In Spencer & Locke #1, a girl lies dead in an alleyway, the victim of a brutal murder. A cop who knew the victim, young but already hard-boiled, determined to solve the crime. A case which could expose the seedy levels of corruption and vice in a small town once considered perfect. A conspiracy that could shake society to its core. And the cop’s partner and only friend, a giant blue panther named Spencer…
Some concepts are so obvious and brilliant that it makes you wonder why they’ve never been done before. Spencer & Locke is one of them.
Remember Calvin & Hobbes? Of course, you do. The cartoon strip about a young boy and his toy tiger, who may or may not have been a real tiger when everyone but Calvin was around. Fans of this much-beloved strip will be aware that it was far smarter than many could ever have imagined, discussing politics, religion, and most importantly philosophy – hence the names of the characters.
Spencer & Locke re-imagines both their childhood and their adult selves in a way which is simultaneously original and an homage. The flashback sequences recall the playful cartoon nature of the world, only with dark overtones. In the present, Locke investigates crimes with his faithful old panther friend Spencer – now with a sewn-on button having replaced one of his eyes – which, as before, may just be a stuffed toy and an aspect of Locke’s warped psyche.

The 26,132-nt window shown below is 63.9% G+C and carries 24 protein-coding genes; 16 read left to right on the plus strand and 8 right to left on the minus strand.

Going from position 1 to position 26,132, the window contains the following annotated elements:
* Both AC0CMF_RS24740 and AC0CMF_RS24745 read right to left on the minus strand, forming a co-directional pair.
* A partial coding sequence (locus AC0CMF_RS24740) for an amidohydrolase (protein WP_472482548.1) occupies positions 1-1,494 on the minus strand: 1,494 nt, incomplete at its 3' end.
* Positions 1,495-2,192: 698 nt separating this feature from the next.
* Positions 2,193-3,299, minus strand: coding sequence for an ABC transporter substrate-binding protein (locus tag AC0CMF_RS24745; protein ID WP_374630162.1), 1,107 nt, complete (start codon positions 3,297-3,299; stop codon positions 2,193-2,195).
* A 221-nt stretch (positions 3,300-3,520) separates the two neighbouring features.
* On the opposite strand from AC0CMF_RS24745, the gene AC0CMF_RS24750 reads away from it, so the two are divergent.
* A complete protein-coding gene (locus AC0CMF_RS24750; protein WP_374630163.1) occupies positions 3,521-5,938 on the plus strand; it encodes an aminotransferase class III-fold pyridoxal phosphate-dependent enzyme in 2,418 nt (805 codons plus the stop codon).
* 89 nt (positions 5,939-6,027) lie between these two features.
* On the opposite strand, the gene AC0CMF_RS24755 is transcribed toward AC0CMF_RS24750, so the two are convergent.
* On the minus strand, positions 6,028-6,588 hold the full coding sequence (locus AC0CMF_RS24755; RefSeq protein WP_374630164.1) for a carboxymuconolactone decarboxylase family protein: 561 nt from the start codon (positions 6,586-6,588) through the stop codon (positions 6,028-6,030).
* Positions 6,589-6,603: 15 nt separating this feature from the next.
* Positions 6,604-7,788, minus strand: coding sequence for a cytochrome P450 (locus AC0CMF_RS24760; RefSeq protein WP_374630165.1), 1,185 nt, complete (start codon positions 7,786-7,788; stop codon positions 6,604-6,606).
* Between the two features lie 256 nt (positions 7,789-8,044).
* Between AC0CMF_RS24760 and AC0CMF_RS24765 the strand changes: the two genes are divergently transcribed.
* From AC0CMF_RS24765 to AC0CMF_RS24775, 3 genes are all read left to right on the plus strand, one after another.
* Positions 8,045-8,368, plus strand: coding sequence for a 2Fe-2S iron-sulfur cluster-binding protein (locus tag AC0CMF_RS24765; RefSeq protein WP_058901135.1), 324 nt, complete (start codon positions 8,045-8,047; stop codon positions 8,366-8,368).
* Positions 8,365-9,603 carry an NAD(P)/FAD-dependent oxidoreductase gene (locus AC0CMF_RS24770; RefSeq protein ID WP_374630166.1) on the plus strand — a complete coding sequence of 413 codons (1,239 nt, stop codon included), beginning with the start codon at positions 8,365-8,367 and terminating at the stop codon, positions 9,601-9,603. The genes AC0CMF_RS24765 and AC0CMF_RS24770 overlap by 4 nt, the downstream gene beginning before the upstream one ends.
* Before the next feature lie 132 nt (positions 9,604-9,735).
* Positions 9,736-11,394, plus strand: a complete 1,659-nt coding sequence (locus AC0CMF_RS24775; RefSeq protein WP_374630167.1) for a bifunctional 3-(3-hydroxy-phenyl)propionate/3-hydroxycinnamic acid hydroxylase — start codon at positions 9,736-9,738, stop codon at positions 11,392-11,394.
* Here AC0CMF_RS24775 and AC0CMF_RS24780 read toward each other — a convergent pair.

Naturally, the argument about Spencer being real or an imaginary friend is one which can be argued back-and-forth. His deductive reasoning is astonishingly accurate as you would expect, and he even appears to help out during a fight scene. Or does he? The same aspects which made the inspiration for this series work, are here played out to perfection. It’s clear that the creators understand the depths of that source material, right down to the names used for this incarnation of the characters.
The story, while seemingly simple, plays out in an entertaining manner with flowing dialogue for the most part. Any flaws which arise are mostly due to the pacing. The artwork cleverly shifts styles depending on the time period, clearly separating cartoonish childhood from darker adulthood, with both conveying the tone of the writing to the best effect.
If you’re sick of the usual superhero fare and are searching for something different, this could be just what you’re looking for…